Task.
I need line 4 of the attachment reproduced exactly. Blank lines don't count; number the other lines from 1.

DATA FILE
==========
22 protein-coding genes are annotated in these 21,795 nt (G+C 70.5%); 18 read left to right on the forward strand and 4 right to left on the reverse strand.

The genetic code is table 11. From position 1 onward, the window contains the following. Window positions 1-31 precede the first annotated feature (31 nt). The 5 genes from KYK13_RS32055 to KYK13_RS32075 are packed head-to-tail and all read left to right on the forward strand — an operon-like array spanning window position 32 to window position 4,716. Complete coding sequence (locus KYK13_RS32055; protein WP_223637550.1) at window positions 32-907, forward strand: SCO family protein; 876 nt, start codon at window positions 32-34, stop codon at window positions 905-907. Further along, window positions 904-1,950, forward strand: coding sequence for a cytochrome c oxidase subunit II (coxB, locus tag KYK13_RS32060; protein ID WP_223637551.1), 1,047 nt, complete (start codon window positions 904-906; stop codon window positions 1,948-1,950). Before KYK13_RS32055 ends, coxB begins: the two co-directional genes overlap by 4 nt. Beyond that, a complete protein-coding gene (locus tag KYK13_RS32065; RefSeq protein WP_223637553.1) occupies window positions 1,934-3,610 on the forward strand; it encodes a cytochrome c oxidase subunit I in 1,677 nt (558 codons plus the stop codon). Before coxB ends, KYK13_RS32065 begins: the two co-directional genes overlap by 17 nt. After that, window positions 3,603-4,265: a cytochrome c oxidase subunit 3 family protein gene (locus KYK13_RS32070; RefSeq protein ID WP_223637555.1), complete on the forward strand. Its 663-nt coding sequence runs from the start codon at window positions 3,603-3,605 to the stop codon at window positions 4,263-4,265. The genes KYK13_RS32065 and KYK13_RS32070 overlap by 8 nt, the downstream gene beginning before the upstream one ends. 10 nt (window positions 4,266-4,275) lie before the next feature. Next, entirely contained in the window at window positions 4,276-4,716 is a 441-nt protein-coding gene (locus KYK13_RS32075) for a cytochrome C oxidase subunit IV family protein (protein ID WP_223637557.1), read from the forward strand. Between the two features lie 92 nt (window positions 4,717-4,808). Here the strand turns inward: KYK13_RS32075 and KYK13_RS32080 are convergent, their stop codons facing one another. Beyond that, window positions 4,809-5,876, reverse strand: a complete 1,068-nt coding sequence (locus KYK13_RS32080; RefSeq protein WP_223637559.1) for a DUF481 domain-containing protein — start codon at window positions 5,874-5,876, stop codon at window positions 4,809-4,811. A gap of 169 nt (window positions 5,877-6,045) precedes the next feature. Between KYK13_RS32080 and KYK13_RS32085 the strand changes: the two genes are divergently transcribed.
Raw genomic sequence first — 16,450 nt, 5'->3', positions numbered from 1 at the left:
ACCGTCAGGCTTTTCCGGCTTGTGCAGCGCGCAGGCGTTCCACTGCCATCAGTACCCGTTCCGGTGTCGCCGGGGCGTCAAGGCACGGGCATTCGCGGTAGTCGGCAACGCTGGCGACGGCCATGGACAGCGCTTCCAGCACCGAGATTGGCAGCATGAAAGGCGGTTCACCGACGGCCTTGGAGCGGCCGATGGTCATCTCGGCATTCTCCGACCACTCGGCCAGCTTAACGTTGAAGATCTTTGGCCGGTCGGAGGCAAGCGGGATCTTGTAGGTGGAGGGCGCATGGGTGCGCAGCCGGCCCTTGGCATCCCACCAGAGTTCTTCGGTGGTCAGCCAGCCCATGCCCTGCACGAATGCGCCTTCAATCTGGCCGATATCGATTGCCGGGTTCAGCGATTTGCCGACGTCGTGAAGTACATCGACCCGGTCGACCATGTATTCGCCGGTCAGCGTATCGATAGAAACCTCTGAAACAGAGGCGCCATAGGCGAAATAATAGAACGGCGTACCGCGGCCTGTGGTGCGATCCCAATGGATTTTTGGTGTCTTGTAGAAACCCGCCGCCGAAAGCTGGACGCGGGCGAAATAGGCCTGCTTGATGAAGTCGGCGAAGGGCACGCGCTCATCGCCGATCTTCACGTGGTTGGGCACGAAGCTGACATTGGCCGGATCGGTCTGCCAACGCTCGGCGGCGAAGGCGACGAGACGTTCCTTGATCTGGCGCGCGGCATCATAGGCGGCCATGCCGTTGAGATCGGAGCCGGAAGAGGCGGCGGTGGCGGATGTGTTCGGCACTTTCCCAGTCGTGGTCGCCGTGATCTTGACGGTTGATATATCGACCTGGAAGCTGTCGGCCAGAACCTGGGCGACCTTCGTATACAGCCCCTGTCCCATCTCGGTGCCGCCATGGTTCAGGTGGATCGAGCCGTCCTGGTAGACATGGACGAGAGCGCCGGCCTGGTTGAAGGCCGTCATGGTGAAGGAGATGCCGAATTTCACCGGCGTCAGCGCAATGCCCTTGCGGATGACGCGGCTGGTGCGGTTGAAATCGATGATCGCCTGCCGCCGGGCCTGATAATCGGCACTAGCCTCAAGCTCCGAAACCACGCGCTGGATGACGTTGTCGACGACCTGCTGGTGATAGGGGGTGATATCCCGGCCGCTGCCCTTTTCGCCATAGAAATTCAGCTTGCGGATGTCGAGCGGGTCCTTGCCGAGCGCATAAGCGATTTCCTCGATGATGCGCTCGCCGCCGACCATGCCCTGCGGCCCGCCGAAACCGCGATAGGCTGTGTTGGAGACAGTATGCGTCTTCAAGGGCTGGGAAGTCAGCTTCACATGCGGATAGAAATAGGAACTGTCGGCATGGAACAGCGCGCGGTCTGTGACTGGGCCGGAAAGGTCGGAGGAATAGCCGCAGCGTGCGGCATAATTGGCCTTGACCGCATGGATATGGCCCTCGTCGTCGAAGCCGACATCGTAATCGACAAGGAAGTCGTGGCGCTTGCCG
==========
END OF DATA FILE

ACCGTCAGGCTTTTCCGGCTTGTGCAGCGCGCAGGCGTTCCACTGCCATCAGTACCCGTTCCGGTGTCGCCGGGGCGTCAAGGCACGGGCATTCGCGGTAGTCGGCAACGCTGGCGACGGCCATGGACAGCGCTTCCAGCACCGAGATTGGCAGCATGAAAGGCGGTTCACCGACGGCCTTGGAGCGGCCGATGGTCATCTCGGCATTCTCCGACCACTCGGCCAGCTTAACGTTGAAGATCTTTGGCCGGTCGGAGGCAAGCGGGATCTTGTAGGTGGAGGGCGCATGGGTGCGCAGCCGGCCCTTGGCATCCCACCAGAGTTCTTCGGTGGTCAGCCAGCCCATGCCCTGCACGAATGCGCCTTCAATCTGGCCGATATCGATTGCCGGGTTCAGCGATTTGCCGACGTCGTGAAGTACATCGACCCGGTCGACCATGTATTCGCCGGTCAGCGTATCGATAGAAACCTCTGAAACAGAGGCGCCATAGGCGAAATAATAGAACGGCGTACCGCGGCCTGTGGTGCGATCCCAATGGATTTTTGGTGTCTTGTAGAAACCCGCCGCCGAAAGCTGGACGCGGGCGAAATAGGCCTGCTTGATGAAGTCGGCGAAGGGCACGCGCTCATCGCCGATCTTCACGTGGTTGGGCACGAAGCTGACATTGGCCGGATCGGTCTGCCAACGCTCGGCGGCGAAGGCGACGAGACGTTCCTTGATCTGGCGCGCGGCATCATAGGCGGCCATGCCGTTGAGATCGGAGCCGGAAGAGGCGGCGGTGGCGGATGTGTTCGGCACTTTCCCAGTCGTGGTCGCCGTGATCTTGACGGTTGATATATCGACCTGGAAGCTGTCGGCCAGAACCTGGGCGACCTTCGTATACAGCCCCTGTCCCATCTCGGTGCCGCCATGGTTCAGGTGGATCGAGCCGTCCTGGTAGACATGGACGAGAGCGCCGGCCTGGTTGAAGGCCGTCATGGTGAAGGAGATGCCGAATTTCACCGGCGTCAGCGCAATGCCCTTGCGGATGACGCGGCTGGTGCGGTTGAAATCGATGATCGCCTGCCGCCGGGCCTGATAATCGGCACTAGCCTCAAGCTCCGAAACCACGCGCTGGATGACGTTGTCGACGACCTGCTGGTGATAGGGGGTGATATCCCGGCCGCTGCCCTTTTCGCCATAGAAATTCAGCTTGCGGATGTCGAGCGGGTCCTTGCCGAGCGCATAAGCGATTTCCTCGATGATGCGCTCGCCGCCGACCATGCCCTGCGGCCCGCCGAAACCGCGATAGGCTGTGTTGGAGACAGTATGCGTCTTCAAGGGCTGGGAAGTCAGCTTCACATGCGGATAGAAATAGGAACTGTCGGCATGGAACAGCGCGCGGTCTGTGACTGGGCCGGAAAGGTCGGAGGAATAGCCGCAGCGTGCGGCATAATTGGCCTTGACCGCATGGATATGGCCCTCGTCGTCGAAGCCGACATCGTAATCGACAAGGAAGTCGTGGCGCTTGCCG